Fleet News

LCVs: new technology - here come the hybrids

PETROL/electric hybrid cars have been around for several years now – and seem to be the latest fashion accessory for film stars and politicians – but so far there are no commercial vehicles offering this fuel-saving technology.

Politicians may be making big noises about their desire for UK plc to green up its act, but as things stand, commercial vehicle manufacturers are not even required to provide fuel economy or CO2 emissions figures for their vehicles.

But this curious state of affairs is about to change. Enter the Mitsubishi Fuso Canter Eco Hybrid, the world’s first diesel/electric hybrid, which went on sale in Japan on July 5.

The Canter only sells in small numbers in the UK but what is exciting about the technology is that it can – and will – be used in other vans such as the Mercedes-Benz Sprinter and Vito.

Mitsubishi Fuso is the truck division of Mitsubishi and is 90% owned by DaimlerChrysler, which has footed the bill for the development of the hybrid technology.

The new Canter features a four cylinder 3.0-litre Euro IV diesel engine pumping out 125bhp and 213lb-ft of torque while the electric motor mated to it adds an extra 147lb-ft of torque. Electric power is provided by a lithium battery developed by Hitachi Vehicle Energy.

The gearbox is a five-speed automatic while the Canter also boasts Mercedes-Benz’s stop-start system which cuts the engine out after three seconds idling and is aimed at further improving fuel economy.

Tests in Japan so far have claimed fuel savings of up to 30%. DaimlerChrysler CV specialist Simon Wood said: ‘A lot of other manufacturers may be talking about hybrid power but we have a vehicle here and now which is on sale. We showed it off at the CV Show in April and it produced a huge amount of interest. Already one major supermarket chain has been assessing this vehicle and a lot of smaller fleets have also been asking about it.’

Wood refused to be drawn on a timescale for hybrid Sprinters and Vitos but said: ‘In the future we could see this hybrid power on all our commercial vehicles. The technology weighs 200kg at present, which would mean an equivalent reduction in payload. This could be a problem for a smaller van like the Vito but we are confident that we can get this weight down to 150kg.’

The hybrid Canter costs £5,900 more than its ordinary brother, which starts at just £14,600 excluding VAT, but Wood pointed out that with 30% fuel savings possible, this money could eventually be recouped.

There is also a possibility that when it arrives in the UK, it will escape the London congestion charge, although as it is a world first, this has not yet been confirmed.

The question of low residual values also hangs over hybrid vehicles, which has to be taken into consideration.

But despite these drawbacks, Wood reckons that hybrid technology will be forced upon many fleets whether they like it or not.

He said: ‘Everyone is beginning to realise that we can’t just keep using up the earth’s resources like we are doing. Fuel-cell vehicles are a good 20-25 years away and hybrids are the best bet for today. We all have a duty to try to minimise fuel consumption and we are proud that we are the first to bring a vehicle like this to market.’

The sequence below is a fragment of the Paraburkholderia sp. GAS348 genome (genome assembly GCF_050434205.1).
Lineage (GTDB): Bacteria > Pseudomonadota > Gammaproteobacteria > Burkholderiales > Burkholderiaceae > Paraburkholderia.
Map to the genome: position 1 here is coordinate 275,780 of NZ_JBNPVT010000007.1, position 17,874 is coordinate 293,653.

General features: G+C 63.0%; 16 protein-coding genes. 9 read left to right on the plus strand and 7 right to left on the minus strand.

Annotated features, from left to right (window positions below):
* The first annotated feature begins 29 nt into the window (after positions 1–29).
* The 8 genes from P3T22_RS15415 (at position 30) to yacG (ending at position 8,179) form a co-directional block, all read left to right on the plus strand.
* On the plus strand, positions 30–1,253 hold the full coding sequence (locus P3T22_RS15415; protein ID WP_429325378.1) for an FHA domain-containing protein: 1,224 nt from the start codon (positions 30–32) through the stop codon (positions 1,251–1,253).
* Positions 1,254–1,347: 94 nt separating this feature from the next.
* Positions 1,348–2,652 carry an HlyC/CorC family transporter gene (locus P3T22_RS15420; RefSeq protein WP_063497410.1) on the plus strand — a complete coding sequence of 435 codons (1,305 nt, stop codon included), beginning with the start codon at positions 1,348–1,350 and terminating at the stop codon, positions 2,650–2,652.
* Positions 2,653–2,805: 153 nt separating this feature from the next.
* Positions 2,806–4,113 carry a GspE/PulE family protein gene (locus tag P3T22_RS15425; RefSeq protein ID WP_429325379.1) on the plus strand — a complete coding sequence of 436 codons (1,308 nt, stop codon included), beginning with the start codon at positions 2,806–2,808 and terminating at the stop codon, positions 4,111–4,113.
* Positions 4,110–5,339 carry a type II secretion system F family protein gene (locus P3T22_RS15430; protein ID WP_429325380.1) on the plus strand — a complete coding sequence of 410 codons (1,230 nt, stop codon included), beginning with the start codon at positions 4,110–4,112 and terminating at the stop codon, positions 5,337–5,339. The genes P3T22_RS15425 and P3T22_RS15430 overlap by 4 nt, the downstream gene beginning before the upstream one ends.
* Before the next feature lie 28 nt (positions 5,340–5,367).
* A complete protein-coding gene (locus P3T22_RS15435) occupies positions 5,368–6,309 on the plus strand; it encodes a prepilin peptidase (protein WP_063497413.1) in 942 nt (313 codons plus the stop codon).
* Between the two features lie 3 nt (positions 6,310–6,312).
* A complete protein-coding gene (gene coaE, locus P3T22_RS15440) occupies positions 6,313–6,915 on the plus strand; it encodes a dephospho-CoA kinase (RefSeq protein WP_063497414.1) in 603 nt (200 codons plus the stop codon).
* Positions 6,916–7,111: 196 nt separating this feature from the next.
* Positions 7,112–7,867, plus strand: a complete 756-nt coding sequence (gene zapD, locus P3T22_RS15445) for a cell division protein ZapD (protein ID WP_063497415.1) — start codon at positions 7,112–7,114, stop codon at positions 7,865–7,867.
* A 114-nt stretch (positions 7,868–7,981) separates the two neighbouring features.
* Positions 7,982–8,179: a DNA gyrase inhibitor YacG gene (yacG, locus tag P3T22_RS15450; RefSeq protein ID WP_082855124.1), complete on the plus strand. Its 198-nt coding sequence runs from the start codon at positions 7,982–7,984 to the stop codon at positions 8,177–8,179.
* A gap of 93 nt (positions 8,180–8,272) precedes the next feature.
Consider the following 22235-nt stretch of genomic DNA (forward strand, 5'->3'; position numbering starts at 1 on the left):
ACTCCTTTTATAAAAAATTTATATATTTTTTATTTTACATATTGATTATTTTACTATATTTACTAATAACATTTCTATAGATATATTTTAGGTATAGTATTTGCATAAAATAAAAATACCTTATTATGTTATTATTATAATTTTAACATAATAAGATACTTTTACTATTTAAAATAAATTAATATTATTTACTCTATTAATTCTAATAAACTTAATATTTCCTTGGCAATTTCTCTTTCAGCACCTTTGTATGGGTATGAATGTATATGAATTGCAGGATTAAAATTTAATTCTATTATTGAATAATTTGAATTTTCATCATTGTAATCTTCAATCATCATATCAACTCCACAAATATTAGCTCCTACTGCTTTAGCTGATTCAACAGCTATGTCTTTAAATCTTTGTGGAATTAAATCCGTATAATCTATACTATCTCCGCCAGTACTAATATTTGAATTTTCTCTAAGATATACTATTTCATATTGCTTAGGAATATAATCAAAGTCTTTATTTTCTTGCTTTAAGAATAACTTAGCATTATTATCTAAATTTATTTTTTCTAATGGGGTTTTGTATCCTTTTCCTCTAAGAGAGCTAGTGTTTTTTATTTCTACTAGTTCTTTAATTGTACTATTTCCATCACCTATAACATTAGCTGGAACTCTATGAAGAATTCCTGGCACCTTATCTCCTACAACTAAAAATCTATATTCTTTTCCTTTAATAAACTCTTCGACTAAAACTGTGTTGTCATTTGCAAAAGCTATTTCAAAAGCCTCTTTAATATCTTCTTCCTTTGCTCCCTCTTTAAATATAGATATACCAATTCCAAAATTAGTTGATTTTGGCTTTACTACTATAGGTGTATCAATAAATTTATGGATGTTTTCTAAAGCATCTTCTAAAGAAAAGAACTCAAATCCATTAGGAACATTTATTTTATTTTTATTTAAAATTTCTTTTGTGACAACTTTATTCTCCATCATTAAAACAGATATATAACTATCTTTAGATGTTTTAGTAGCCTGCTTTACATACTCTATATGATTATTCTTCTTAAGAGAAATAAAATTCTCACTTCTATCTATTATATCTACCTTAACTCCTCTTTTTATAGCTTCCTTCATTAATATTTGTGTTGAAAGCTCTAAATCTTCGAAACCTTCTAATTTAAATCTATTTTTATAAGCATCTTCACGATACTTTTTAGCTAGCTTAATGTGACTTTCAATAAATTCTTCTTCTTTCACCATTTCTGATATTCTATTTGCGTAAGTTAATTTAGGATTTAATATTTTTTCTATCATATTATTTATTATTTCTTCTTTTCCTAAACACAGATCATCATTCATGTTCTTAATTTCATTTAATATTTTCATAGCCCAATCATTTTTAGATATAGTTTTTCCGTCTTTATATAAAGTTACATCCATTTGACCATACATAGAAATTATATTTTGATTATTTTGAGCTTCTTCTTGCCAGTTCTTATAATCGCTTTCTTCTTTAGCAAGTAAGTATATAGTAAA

However, one problem that needs addressing with hybrid vehicles is driver attitude. If a hybrid is driven aggressively, savings will be negligible.

Wood advised: ‘Drivers need to be in on any fuel-saving initiative and need to be willing to help out. For example, a fleet could set up a scheme whereby drivers would be paid a percentage of any fuel savings made.’

Wood was also disappointed that the Government has decided not to re-introduce incentives for companies to buy green vehicles.

He said: ‘The Japanese government gives incentives for green vehicles and I believe our Government should do the same.’

Behind the wheel

NOT only is the Canter Eco Hybrid unique in being the only diesel/electric commercial vehicle in the world but the model pictured here is the only one in the UK.

It was heading off to the USA directly after I had driven it, but during its four-week stay in the UK, it caused quite a stir.

I was the first British journalist to test the truck and the immediate plus point I noticed when climbing aboard was that being built in Japan, the Canter has a steering wheel on the right side of the vehicle.

That’s one manufacturing problem immediately sorted out then.

At six tonnes gross vehicle weight, I was expecting a bit of a heavy, sluggish driving experience but I was soon proved wrong. The Canter is smooth, quiet, nimble on its feet and very easy to manoeuvre.

One great thing about the hybrid technology is that drivers won’t need a lesson in how to use it.

It gruffles away quietly to itself under the cab, sometimes whisper quiet and at others more noisy as the diesel motor cuts in over the silent electric one.

The gearbox can either be used in full auto mode or in semi-auto mode, where gears are changed by nudging the lever up and down.

The stop-start system is a doddle too. When the truck stops, the engine dies after three seconds.

A dab on the brake and it quietly thrums back into life. It’s pretty useless during motorway blasts but is a real boon as a fuel-saving device in urban environments.

So the Canter is as simple as that. It will feel a bit weird at the start but after a few days, drivers will enjoy its endearing little ways. And as long as Wood’s profit-sharing idea is in place, they will certainly be driving very carefully.

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